There is always “someone” on the other side of the tracks, “someone” who is lower than you, “someone” you can point your finger at and authoritatively state, “they’re bad and I’m good.”
Even among folks living in poverty.
I was on the phone this morning with our pointman, Audrey, in the hole-in-the-ground, God-forsaken place we call Ubaúna, Brasil. We were discussing our attempt to bring Christmas to kids in an extreme poverty region. He said, “You know that no one in Ubaúna wants anything to do with the folks in Paxólas, don’t you?”
If Ubaúna is considered a sweaty armpit, Paxólas would be considered a soiled rectum. It is nasty, filthy, unsanitary, stomach-turning. The inhabitants live on far less than $1 per day; in fact, the average “income” for a family of seven is less than $20 per month. In many ways, they live like, and act like, animals. Give a man living there $1 and he’ll immediately spend it on cheap alcohol to get blitzed; the fact that he has a one-year old at home starving is insignificant.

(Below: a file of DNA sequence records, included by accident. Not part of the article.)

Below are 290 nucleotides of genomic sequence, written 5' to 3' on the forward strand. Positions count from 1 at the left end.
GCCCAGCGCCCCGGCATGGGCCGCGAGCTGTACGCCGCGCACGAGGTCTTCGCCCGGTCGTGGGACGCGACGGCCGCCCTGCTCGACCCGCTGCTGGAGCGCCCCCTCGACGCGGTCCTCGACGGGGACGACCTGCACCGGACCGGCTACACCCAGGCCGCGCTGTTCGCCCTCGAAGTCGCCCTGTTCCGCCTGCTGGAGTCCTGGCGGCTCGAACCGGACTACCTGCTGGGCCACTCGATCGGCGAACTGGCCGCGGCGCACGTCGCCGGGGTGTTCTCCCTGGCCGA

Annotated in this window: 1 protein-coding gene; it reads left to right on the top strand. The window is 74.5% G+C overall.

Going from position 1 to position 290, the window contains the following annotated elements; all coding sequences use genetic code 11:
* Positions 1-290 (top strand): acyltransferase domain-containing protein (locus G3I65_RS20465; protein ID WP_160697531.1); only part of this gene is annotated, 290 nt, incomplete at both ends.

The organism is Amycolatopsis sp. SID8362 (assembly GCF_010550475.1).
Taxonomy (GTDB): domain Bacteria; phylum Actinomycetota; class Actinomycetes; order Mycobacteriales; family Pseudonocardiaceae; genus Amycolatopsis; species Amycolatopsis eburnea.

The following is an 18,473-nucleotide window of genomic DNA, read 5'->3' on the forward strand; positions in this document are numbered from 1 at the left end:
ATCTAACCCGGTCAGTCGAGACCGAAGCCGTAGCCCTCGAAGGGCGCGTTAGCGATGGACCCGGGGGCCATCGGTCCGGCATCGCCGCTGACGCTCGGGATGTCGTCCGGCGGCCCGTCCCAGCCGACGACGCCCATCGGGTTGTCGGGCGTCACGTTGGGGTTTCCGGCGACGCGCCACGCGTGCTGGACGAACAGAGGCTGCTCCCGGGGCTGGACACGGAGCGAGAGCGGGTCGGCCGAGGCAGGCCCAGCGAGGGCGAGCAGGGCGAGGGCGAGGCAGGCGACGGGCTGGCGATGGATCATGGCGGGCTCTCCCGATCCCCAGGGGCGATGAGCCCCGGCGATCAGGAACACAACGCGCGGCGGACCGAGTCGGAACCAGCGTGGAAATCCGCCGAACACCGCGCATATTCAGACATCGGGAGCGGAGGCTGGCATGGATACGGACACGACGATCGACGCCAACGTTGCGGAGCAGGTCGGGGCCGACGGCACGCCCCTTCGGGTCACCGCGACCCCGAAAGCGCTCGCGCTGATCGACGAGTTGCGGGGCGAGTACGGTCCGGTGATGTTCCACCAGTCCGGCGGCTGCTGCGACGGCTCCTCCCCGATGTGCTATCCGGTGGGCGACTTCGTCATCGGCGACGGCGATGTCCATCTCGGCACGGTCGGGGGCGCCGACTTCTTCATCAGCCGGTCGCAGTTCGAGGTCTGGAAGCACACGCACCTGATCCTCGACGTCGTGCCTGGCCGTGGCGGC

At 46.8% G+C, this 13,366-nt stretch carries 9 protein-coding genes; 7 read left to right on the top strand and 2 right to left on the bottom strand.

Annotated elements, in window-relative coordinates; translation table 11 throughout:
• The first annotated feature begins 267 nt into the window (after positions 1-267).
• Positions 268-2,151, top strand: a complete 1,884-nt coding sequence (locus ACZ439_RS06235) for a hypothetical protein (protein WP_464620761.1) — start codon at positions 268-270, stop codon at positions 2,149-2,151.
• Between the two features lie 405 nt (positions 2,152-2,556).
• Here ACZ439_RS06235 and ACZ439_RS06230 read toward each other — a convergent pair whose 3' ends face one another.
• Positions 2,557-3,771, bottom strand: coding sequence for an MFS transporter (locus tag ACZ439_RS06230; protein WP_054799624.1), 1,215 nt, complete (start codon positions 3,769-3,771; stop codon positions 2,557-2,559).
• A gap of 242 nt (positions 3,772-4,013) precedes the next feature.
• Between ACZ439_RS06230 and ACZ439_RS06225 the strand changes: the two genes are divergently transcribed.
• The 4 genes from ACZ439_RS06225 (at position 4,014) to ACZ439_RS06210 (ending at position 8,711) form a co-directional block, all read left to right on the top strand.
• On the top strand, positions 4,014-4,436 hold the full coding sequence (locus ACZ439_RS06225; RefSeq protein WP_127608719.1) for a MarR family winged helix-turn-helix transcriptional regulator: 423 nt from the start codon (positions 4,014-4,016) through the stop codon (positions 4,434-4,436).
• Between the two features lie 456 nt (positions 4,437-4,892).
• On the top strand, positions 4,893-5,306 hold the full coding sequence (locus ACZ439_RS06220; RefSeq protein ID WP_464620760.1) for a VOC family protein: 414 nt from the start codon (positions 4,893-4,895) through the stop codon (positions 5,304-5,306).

Now, the inhabitants of Ubaúna earn an average of $60 per month for a family of seven. Though their living conditions are primitive by our standards, they are “uptown” compared to Paxólas. But, they have the luxury of looking down on the folks who were born into Paxólas.
Audrey’s words punched me in the gut.
My response was immediate.
“Absolutely! And THAT is why WE want to be there. If everyone hates them, who better than us to show them Jesus, who loves them beyond our ability to comprehend.”
Right after hanging up, a really neat kid by the name of Noah came up to me and held out a $10 bill: “Mr. Joe, could you give this to one of the kids in Brazil?” I looked at him, with the phone conversation still disturbing my thoughts, and told him: “Noah, you can count on it. Thank you!”
Somewhere deep in my head the thought surfaced: “Those who are hated are going to discover what love feels like.”
This is going to be one interesting Christmas in Ubaúna…